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[Discuss] Small website, non-technical users: Joomla, Drupal, or WordPress? (Solved)

jc at wrote:
> I had a similar case recently. I've helped a few nonprofits build web
> sites, and several have started off looking into Drupal, Joomla, etc.
> After a month or so of this, with nothing working,  I've  combined  a
> few  scripts  that I've collected or written anew with a few of their
> designs for the pages they want, and in  a  week  or  two  they  were
> happey with the results.
> ...they've looked at HTML manuals, and run terrified from the
> incomprehensible technical gobbledy-gook that they saw. HTML is this
> horrible stuff that mere mortals don't stand a chance of
> understanding, right?
> Then I show them the effect of wrapping them in a simple <html><body>
> ...   </body></html> wrapper, and adding <p> tags between paragraphs.

It's funny that back in the days before CMSs we accomplished the two
most important features they offer - separating the appearance of a site
from the content, and making it user friendly to add/edit content - with
some primitive tools that seem to have disappeared.

The first objective was accomplished with frames. And then later when
frames were shunned, with (Apache) server includes[1]. Server includes
didn't gain much traction, as they were quickly eclipsed by PHP, Cold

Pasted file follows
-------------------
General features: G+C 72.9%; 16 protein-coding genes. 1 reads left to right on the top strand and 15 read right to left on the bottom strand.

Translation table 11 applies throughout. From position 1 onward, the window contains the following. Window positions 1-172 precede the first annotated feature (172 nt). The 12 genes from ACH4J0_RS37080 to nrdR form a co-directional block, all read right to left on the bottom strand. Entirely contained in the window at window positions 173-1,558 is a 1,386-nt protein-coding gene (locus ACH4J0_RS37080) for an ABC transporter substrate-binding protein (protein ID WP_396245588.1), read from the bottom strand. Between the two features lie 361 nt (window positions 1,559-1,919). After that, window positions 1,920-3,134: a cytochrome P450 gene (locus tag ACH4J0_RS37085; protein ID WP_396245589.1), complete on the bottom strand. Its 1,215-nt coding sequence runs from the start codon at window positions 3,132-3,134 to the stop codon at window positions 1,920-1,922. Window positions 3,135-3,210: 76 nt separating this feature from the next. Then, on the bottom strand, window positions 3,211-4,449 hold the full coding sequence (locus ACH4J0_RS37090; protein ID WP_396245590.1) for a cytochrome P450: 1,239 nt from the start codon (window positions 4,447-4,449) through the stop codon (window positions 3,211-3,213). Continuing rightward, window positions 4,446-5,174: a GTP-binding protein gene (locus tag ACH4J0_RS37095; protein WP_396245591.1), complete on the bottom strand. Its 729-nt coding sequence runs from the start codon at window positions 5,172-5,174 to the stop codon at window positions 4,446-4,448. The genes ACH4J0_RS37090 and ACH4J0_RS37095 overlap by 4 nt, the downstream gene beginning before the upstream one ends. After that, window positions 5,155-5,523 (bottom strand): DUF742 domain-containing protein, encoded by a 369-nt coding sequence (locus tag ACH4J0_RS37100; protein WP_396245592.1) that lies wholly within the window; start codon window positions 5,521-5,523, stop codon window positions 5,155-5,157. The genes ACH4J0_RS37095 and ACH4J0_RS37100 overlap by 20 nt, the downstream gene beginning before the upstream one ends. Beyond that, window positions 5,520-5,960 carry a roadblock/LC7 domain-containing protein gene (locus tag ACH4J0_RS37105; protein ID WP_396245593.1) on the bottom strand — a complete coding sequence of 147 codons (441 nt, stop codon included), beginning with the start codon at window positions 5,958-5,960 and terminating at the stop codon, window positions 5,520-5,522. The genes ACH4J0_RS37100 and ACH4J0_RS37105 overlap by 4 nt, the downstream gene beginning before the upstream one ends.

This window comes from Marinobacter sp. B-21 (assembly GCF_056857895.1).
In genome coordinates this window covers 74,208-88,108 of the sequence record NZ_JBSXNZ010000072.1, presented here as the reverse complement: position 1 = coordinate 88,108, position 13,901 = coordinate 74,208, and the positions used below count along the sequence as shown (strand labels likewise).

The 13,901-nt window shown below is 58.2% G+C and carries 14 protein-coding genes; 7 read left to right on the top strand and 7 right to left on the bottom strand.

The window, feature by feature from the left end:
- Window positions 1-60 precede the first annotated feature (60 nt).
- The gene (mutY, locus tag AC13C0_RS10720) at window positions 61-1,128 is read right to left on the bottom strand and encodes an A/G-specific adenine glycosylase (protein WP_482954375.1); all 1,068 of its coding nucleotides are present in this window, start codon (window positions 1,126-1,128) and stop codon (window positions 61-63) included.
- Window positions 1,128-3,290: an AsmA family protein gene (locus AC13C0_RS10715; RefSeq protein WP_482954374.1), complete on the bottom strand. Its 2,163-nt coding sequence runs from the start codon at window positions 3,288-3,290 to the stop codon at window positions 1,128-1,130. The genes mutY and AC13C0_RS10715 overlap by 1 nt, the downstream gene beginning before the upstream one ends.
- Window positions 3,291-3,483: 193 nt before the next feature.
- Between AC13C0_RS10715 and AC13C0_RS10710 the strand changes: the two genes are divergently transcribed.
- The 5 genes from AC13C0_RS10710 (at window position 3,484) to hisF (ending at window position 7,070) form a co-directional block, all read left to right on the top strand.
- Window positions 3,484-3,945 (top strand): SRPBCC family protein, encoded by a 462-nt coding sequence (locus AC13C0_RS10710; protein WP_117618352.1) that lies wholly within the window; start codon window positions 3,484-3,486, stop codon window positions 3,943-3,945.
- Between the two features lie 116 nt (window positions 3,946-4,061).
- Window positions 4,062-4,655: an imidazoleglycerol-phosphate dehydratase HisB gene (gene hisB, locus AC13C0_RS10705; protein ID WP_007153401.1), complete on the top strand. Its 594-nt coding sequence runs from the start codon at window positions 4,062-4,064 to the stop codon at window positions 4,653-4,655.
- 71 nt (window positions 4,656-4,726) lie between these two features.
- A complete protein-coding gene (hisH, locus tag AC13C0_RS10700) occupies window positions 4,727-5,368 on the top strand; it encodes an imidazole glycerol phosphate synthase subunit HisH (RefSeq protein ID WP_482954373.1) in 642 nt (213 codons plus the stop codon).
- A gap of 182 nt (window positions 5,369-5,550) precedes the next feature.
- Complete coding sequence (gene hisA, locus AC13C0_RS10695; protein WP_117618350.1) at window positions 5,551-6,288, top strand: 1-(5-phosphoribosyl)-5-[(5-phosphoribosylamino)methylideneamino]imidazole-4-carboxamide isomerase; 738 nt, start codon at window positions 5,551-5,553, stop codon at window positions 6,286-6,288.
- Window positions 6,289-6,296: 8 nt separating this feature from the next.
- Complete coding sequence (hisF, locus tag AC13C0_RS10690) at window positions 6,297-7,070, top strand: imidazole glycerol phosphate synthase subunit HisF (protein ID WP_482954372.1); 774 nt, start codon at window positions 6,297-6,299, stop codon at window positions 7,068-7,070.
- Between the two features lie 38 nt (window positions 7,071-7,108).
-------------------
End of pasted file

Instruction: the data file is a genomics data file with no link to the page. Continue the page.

Fusion, ASP, Mason, and other templating languages, that offered much
more functionality, but usually at the expense of requiring a programmer
or "web designer."

The other objective was accomplished with GUI HTML editors. For a while
there, there were actually some decent competitors to Microsoft Front
Page, including a few open source tools[2]. As developers we hated most
of these (mostly Front Page) for the ugly HTML they generated, because
sooner or later we'd be faced with making modification to the HTML
outside the tool. These days the ugliness is still there, being
generated by most CMSs, we just don't have occasion to look at it.

The CMSs seem to have killed off the market for HTML editors, but it
looks like the successor to the Mozilla Composer is still being
updated[3]. I don't think there is any significant benefit to having
content producers learn HTML, if they can find a suitable HTML editor.

I imagine today with the help of CSS and something like server side
includes, you could create a pretty functional poor man's CMS, where
your non-technical content producer creates a new page by doing
something like:
1. create a new directory named after the content title.
2. copy some boilerplate files to the directory, which might include an
index.html with the server include directives, and an empty context.html
file. (Steps 1 and 2 could be implemented with a shell script.)
3. load the content.html file into their GUI HTML editor and add content.

The content then doesn't need to have any presentation markup. Headers,
footers, and navigation all come from the server includes, and can be
updated site-wide by editing in one place. Content styling comes from
the site-wide CSS included by the boilerplate index.html. The user only
has to concern themselves with the simple structural markup in content.html.



Tom Metro
The Perl Shop, Newton, MA, USA
"Predictable On-demand Perl Consulting."

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